According to a note (MC92090) published through the Office 365 Admin Center on January 31, 2017, beginning in March 2017, SharePoint site owners will no longer be able to create new site mailboxes. Existing site mailboxes will function until they are replaced by something else. The news was expected, but it poses some challenges for tenants who have deployed site mailboxes to serve purposes like contract management that involve a mixture of email communication and document management.
A site mailbox allows users to share email information along with pointers (“stubs”) to files held in a document library. Administrators create a site mailbox by adding the mailbox app to a site, which causes SharePoint to create a new Exchange mailbox. Users can then create and send messages from the site mailbox or move items from their mailboxes to the site mailbox to share with other members of the site. Figure 1 shows how Outlook presents the stubs for documents stored in a SharePoint document library associated with a site mailbox.
Customers never embraced the concept of site mailboxes and their usage was low, even within Office 365 where Microsoft took care of the work required to integrate SharePoint and Exchange. The advent of Office 365 Groups and the continued popularity of shared mailboxes provided customers with sufficient means to share information. The long-term direction is to replace site mailboxes with Groups, and Microsoft expects to provide a migration tool in late 2017.
Two major features distinguish site mailboxes from Office 365 Groups. First, the integration between site mailboxes and Outlook clients functions more like a shared mailbox. For instance, users can drag and drop items from their personal mailbox or a shared mailbox into the site mailbox. Unlike the conversations stored in group mailboxes, Exchange treats items stored in the site mailbox as messages and retain all the characteristics of the messages.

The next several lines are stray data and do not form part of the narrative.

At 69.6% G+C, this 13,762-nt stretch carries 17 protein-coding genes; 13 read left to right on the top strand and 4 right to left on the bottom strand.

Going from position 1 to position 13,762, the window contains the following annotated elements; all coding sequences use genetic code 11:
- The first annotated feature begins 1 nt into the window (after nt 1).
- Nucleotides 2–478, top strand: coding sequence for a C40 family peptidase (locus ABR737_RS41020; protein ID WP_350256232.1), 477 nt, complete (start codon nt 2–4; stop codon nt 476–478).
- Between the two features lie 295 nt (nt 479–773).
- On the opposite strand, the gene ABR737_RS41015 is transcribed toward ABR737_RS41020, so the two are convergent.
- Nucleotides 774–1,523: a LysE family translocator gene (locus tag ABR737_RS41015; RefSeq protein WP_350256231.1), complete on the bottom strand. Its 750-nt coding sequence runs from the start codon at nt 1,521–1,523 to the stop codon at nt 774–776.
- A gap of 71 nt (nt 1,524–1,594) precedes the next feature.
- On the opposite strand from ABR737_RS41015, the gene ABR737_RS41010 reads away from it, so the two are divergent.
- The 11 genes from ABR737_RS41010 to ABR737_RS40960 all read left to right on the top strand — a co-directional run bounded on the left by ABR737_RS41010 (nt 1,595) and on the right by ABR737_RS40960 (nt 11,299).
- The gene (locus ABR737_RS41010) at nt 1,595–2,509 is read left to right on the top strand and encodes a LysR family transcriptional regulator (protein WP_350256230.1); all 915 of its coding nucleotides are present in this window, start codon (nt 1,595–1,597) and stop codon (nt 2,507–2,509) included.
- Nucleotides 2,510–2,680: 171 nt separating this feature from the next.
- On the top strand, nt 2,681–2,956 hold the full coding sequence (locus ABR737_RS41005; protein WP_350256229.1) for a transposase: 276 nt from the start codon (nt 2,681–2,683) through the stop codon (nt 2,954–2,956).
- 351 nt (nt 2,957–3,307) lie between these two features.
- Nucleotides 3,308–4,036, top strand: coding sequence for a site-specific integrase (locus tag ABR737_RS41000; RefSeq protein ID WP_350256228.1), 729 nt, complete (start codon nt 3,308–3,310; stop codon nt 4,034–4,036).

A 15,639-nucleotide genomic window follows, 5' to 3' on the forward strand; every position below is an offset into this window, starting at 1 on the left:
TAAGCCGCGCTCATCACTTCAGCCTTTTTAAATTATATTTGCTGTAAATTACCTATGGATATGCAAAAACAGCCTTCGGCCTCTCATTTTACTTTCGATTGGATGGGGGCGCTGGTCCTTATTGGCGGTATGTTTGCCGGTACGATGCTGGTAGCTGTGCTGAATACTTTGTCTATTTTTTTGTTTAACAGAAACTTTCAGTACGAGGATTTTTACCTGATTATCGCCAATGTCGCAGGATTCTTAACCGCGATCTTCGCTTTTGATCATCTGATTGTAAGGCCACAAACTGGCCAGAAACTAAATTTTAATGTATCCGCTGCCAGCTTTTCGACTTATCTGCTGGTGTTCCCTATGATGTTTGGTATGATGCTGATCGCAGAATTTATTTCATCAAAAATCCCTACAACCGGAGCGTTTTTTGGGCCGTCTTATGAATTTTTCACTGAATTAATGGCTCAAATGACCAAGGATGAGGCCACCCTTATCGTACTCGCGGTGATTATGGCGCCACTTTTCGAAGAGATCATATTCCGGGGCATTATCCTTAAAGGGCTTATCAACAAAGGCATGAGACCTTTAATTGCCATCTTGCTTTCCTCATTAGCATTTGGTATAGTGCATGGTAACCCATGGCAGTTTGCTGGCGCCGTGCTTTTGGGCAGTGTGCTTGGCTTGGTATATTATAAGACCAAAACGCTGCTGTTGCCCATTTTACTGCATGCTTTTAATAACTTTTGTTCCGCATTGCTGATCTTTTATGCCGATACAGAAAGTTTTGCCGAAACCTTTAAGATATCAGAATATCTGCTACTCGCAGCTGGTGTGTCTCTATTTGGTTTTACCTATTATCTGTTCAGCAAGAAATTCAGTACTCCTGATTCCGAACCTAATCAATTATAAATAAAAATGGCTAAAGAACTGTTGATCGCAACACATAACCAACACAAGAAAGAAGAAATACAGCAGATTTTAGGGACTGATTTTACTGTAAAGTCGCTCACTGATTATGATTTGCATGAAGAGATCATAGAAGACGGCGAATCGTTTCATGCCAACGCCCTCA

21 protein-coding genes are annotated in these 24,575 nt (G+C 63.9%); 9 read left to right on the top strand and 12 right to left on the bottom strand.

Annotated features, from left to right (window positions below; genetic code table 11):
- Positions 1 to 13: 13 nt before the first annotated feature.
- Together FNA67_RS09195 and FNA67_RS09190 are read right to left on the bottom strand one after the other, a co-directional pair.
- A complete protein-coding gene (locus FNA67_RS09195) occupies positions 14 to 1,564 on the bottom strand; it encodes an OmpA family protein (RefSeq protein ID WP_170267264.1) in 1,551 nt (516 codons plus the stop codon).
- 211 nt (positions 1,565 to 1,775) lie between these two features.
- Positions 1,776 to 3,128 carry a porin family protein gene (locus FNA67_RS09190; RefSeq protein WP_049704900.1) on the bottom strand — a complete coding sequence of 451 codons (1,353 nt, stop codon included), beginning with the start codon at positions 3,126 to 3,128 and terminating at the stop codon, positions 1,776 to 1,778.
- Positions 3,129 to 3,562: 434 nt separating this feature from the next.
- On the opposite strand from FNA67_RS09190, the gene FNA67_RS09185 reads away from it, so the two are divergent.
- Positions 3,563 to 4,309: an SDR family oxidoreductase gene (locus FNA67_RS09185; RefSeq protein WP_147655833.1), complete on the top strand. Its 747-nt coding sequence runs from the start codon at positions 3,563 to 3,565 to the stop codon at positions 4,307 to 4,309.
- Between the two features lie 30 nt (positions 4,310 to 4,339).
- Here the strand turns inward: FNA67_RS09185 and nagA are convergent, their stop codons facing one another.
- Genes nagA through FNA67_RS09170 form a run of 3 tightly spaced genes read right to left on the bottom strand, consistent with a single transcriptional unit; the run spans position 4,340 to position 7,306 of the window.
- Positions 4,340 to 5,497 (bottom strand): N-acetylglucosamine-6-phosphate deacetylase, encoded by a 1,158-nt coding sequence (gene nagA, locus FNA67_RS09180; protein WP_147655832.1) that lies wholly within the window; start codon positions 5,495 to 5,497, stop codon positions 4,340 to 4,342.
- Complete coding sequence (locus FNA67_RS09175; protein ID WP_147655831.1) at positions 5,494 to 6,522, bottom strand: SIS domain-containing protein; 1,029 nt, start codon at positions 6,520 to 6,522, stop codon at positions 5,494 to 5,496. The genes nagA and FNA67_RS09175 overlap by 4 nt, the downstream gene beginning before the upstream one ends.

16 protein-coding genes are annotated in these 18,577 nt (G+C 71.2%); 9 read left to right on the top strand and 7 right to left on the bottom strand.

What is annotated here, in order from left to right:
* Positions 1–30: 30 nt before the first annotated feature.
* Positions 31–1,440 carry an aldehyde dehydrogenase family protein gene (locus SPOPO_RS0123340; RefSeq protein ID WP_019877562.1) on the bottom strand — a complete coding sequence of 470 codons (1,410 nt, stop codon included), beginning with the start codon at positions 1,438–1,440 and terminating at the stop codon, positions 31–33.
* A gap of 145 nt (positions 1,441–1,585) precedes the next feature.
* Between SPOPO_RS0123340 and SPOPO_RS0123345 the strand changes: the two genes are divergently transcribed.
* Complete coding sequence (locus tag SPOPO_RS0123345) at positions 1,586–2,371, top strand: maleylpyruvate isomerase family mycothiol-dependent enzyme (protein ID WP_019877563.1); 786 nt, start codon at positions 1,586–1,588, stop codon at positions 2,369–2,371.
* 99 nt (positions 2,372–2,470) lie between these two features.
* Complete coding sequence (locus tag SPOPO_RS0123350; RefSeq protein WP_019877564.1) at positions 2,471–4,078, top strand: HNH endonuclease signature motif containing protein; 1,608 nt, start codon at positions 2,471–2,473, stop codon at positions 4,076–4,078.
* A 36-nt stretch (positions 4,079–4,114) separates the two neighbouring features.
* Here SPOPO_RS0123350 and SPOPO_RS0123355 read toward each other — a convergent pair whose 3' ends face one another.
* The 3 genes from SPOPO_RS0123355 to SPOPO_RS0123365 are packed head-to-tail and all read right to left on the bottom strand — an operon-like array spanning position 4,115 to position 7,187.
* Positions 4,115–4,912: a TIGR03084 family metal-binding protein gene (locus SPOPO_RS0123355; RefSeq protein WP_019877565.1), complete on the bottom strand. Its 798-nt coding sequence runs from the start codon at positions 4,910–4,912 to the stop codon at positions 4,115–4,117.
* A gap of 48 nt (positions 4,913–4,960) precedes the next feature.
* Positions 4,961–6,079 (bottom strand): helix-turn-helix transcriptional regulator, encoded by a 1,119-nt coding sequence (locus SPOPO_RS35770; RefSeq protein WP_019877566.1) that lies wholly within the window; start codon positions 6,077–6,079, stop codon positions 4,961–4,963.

Second, site mailboxes use pointers to represent files. The pointers hold some attributes, such as the author, file size, document name, and so on, and a synchronization process keeps the pointers updated. Office 365 Groups always defer to the browser interfere when users want to open files in the group document library.
The question for those using site mailboxes is how to proceed. They can wait until Microsoft delivers the migration tool to move existing site mailboxes to Office 365 Groups, but what should they do to satisfy new user needs after March 2017? The options are to use:
The answer will be different depending on the business needs. Shared mailboxes are best if the functionality required is email-centric, like the need to provide a single repository for a team to handle collective tasks. Dedicated folders, such as one for each customer or project, can hold any documents related to the tasks.
Office 365 Groups are best when the need is more document-centric. For example, a team managing contracts on behalf of a company is likely to need some of the document management capabilities found in document libraries, like check-in/check-out. In these circumstance, an Office 365 group is the best option.
Interestingly, although Outlook desktop does not allow you to drag and drop (or copy) items from personal mailboxes to a group mailbox, OWA is perfectly happy to accommodate this functionality. To do this, you add the group mailbox to OWA as a shared folder, which is OWA-speak for a shared mailbox. Here’s how:
Figure 2: Adding a group mailbox as an OWA shared folder (image credit: Tony Redmond)
It is possible that this access is because OWA treats group mailboxes in the same way as shared mailboxes. The same technique does not work with Outlook desktop because you cannot add group mailboxes to an Outlook profile in the same way as you can add a shared mailbox.
Microsoft offers many collaboration methods within Office 365 – Groups, Teams, Yammer, shared mailboxes, and plain-old email. It is reasonable to expect that they should whittle down the less successful methods, which is exactly what has happened with site mailboxes. Transitions are painful for users and tenant administrators alike. At least there are some places to go!
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